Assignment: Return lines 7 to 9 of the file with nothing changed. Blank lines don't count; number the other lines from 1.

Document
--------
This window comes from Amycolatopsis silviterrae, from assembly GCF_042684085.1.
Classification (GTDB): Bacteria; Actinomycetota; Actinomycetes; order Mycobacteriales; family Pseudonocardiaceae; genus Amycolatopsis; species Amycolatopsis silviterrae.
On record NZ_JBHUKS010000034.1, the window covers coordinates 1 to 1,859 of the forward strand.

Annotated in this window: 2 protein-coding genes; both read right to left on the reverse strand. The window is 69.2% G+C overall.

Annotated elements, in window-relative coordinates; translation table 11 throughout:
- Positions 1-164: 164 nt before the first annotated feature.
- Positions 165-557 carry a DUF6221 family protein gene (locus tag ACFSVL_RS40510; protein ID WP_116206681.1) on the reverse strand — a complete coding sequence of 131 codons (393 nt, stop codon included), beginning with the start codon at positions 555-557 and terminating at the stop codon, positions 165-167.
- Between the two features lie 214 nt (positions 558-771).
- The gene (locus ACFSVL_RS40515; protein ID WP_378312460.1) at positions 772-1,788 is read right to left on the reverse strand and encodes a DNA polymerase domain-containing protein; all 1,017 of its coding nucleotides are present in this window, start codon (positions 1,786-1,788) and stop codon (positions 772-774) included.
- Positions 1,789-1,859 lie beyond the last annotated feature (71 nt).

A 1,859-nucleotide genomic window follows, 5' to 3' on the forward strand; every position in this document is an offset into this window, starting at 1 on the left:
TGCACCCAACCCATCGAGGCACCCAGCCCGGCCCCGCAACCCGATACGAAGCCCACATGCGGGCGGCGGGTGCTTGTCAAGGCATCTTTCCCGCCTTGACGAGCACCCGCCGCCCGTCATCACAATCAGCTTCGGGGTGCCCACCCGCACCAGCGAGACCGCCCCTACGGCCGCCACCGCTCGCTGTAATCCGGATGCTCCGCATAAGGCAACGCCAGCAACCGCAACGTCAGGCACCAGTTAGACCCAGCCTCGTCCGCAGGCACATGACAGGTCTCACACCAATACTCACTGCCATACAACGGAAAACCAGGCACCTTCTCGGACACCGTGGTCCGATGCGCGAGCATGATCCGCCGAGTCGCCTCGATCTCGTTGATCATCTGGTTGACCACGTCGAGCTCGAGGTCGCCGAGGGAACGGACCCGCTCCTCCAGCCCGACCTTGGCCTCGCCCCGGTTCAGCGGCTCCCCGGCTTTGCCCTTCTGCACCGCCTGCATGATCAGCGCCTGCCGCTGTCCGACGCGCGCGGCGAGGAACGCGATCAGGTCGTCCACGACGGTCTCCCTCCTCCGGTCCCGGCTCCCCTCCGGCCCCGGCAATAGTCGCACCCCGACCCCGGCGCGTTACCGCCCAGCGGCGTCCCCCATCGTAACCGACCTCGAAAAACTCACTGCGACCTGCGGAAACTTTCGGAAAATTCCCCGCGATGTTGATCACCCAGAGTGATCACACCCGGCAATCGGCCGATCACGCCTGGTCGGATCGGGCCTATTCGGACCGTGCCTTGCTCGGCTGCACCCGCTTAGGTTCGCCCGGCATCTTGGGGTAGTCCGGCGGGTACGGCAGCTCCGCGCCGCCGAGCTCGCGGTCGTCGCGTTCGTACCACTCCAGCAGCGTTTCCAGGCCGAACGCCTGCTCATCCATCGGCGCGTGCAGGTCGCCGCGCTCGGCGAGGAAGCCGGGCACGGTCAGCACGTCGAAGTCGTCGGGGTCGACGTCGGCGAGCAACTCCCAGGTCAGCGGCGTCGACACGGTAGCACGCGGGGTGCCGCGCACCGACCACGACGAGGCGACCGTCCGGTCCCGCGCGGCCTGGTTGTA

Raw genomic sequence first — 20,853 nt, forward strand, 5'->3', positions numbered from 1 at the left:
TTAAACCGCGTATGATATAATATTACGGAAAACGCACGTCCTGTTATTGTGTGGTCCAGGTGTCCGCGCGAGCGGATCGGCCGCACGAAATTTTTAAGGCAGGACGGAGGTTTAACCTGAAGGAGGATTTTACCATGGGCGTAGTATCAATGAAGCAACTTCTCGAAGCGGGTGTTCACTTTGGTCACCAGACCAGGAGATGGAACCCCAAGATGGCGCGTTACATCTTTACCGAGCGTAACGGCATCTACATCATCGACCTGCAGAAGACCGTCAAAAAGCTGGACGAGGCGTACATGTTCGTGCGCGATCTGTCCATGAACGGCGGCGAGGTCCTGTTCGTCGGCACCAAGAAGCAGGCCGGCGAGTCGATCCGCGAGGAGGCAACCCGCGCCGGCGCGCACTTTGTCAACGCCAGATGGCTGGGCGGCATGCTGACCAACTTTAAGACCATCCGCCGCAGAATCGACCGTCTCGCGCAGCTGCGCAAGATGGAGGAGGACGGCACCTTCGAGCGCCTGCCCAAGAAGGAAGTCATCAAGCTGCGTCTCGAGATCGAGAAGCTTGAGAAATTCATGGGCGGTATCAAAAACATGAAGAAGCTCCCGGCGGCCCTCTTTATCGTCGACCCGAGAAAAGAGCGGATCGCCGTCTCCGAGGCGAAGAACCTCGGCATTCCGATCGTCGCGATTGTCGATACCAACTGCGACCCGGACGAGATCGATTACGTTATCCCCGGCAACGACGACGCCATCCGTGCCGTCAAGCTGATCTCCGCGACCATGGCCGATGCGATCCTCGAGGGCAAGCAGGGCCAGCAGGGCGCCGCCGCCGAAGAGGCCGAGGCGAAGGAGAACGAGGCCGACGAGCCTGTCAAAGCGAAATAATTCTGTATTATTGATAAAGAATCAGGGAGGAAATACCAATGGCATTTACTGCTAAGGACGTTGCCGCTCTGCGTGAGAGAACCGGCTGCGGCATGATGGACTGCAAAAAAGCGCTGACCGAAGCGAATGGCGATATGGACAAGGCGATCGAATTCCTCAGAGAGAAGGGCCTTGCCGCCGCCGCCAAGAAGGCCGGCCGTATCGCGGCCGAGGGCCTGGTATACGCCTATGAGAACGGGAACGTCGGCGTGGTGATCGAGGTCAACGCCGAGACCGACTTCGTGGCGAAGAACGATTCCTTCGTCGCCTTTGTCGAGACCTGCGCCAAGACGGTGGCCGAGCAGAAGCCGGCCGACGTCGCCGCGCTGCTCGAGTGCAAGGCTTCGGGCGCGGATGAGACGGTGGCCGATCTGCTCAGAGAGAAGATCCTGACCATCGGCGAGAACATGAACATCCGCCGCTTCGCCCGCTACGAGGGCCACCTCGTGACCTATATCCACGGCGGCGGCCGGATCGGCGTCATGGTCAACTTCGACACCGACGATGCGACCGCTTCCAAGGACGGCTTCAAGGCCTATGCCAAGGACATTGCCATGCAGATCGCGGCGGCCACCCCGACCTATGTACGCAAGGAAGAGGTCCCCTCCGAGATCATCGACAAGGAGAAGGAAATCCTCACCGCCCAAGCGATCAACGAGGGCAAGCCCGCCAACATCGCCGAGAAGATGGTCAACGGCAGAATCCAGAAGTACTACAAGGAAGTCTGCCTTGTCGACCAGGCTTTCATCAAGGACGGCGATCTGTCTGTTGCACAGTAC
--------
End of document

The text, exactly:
- Positions 165-557 carry a DUF6221 family protein gene (locus tag ACFSVL_RS40510; protein ID WP_116206681.1) on the reverse strand — a complete coding sequence of 131 codons (393 nt, stop codon included), beginning with the start codon at positions 555-557 and terminating at the stop codon, positions 165-167.
- Between the two features lie 214 nt (positions 558-771).
- The gene (locus ACFSVL_RS40515; protein ID WP_378312460.1) at positions 772-1,788 is read right to left on the reverse strand and encodes a DNA polymerase domain-containing protein; all 1,017 of its coding nucleotides are present in this window, start codon (positions 1,786-1,788) and stop codon (positions 772-774) included.